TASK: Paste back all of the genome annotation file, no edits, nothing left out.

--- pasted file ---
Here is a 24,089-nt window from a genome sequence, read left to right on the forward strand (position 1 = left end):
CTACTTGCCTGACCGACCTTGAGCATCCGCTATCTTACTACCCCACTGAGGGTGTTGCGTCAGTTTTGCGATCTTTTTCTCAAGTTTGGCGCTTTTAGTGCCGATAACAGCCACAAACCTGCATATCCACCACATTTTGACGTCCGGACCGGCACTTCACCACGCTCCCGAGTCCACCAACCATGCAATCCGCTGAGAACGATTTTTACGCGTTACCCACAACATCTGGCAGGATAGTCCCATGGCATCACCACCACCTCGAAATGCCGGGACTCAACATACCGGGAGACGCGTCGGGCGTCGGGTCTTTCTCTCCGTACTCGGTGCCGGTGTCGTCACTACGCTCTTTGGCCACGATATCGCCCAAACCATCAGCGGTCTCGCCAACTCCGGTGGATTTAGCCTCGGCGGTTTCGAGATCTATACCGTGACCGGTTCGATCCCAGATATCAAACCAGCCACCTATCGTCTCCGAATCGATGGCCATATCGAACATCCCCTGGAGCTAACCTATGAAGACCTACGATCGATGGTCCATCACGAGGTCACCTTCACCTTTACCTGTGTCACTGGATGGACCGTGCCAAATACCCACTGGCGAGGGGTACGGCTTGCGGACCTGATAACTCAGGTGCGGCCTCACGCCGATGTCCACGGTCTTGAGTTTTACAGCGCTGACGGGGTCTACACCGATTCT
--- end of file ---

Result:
Here is a 24,089-nt window from a genome sequence, read left to right on the forward strand (position 1 = left end):
CTACTTGCCTGACCGACCTTGAGCATCCGCTATCTTACTACCCCACTGAGGGTGTTGCGTCAGTTTTGCGATCTTTTTCTCAAGTTTGGCGCTTTTAGTGCCGATAACAGCCACAAACCTGCATATCCACCACATTTTGACGTCCGGACCGGCACTTCACCACGCTCCCGAGTCCACCAACCATGCAATCCGCTGAGAACGATTTTTACGCGTTACCCACAACATCTGGCAGGATAGTCCCATGGCATCACCACCACCTCGAAATGCCGGGACTCAACATACCGGGAGACGCGTCGGGCGTCGGGTCTTTCTCTCCGTACTCGGTGCCGGTGTCGTCACTACGCTCTTTGGCCACGATATCGCCCAAACCATCAGCGGTCTCGCCAACTCCGGTGGATTTAGCCTCGGCGGTTTCGAGATCTATACCGTGACCGGTTCGATCCCAGATATCAAACCAGCCACCTATCGTCTCCGAATCGATGGCCATATCGAACATCCCCTGGAGCTAACCTATGAAGACCTACGATCGATGGTCCATCACGAGGTCACCTTCACCTTTACCTGTGTCACTGGATGGACCGTGCCAAATACCCACTGGCGAGGGGTACGGCTTGCGGACCTGATAACTCAGGTGCGGCCTCACGCCGATGTCCACGGTCTTGAGTTTTACAGCGCTGACGGGGTCTACACCGATTCT